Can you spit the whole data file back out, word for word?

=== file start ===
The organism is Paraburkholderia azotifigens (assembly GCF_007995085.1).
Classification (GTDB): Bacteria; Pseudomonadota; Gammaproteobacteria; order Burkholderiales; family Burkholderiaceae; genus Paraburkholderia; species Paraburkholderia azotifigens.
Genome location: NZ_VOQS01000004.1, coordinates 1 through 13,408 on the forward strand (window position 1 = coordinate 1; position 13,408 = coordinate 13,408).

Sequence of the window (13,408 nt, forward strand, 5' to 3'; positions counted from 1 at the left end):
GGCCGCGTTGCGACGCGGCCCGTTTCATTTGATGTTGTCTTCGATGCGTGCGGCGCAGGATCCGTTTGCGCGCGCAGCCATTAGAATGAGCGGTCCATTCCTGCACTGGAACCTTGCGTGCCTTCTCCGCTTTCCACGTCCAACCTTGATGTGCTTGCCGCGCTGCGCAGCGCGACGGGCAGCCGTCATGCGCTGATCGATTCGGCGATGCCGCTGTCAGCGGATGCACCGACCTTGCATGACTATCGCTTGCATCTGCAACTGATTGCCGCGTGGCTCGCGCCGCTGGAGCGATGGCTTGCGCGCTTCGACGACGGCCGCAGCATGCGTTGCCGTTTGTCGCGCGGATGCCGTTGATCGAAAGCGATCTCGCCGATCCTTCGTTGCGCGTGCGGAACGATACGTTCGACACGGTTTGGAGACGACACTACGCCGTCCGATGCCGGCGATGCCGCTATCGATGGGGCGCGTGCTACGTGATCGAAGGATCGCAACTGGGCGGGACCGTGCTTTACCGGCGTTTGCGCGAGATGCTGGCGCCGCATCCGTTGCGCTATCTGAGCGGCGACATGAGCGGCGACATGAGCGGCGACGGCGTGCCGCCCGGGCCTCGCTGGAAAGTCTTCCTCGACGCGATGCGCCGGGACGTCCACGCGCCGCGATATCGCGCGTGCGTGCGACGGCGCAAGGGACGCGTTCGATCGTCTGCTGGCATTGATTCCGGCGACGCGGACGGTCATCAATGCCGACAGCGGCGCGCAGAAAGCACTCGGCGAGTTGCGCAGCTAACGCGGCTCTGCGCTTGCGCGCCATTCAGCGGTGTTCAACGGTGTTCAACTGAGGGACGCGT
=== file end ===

The organism is Paraburkholderia azotifigens (assembly GCF_007995085.1).
Classification (GTDB): Bacteria; Pseudomonadota; Gammaproteobacteria; order Burkholderiales; family Burkholderiaceae; genus Paraburkholderia; species Paraburkholderia azotifigens.
Genome location: NZ_VOQS01000004.1, coordinates 1 through 13,408 on the forward strand (window position 1 = coordinate 1; position 13,408 = coordinate 13,408).

Sequence of the window (13,408 nt, forward strand, 5' to 3'; positions counted from 1 at the left end):
GGCCGCGTTGCGACGCGGCCCGTTTCATTTGATGTTGTCTTCGATGCGTGCGGCGCAGGATCCGTTTGCGCGCGCAGCCATTAGAATGAGCGGTCCATTCCTGCACTGGAACCTTGCGTGCCTTCTCCGCTTTCCACGTCCAACCTTGATGTGCTTGCCGCGCTGCGCAGCGCGACGGGCAGCCGTCATGCGCTGATCGATTCGGCGATGCCGCTGTCAGCGGATGCACCGACCTTGCATGACTATCGCTTGCATCTGCAACTGATTGCCGCGTGGCTCGCGCCGCTGGAGCGATGGCTTGCGCGCTTCGACGACGGCCGCAGCATGCGTTGCCGTTTGTCGCGCGGATGCCGTTGATCGAAAGCGATCTCGCCGATCCTTCGTTGCGCGTGCGGAACGATACGTTCGACACGGTTTGGAGACGACACTACGCCGTCCGATGCCGGCGATGCCGCTATCGATGGGGCGCGTGCTACGTGATCGAAGGATCGCAACTGGGCGGGACCGTGCTTTACCGGCGTTTGCGCGAGATGCTGGCGCCGCATCCGTTGCGCTATCTGAGCGGCGACATGAGCGGCGACATGAGCGGCGACGGCGTGCCGCCCGGGCCTCGCTGGAAAGTCTTCCTCGACGCGATGCGCCGGGACGTCCACGCGCCGCGATATCGCGCGTGCGTGCGACGGCGCAAGGGACGCGTTCGATCGTCTGCTGGCATTGATTCCGGCGACGCGGACGGTCATCAATGCCGACAGCGGCGCGCAGAAAGCACTCGGCGAGTTGCGCAGCTAACGCGGCTCTGCGCTTGCGCGCCATTCAGCGGTGTTCAACGGTGTTCAACTGAGGGACGCGT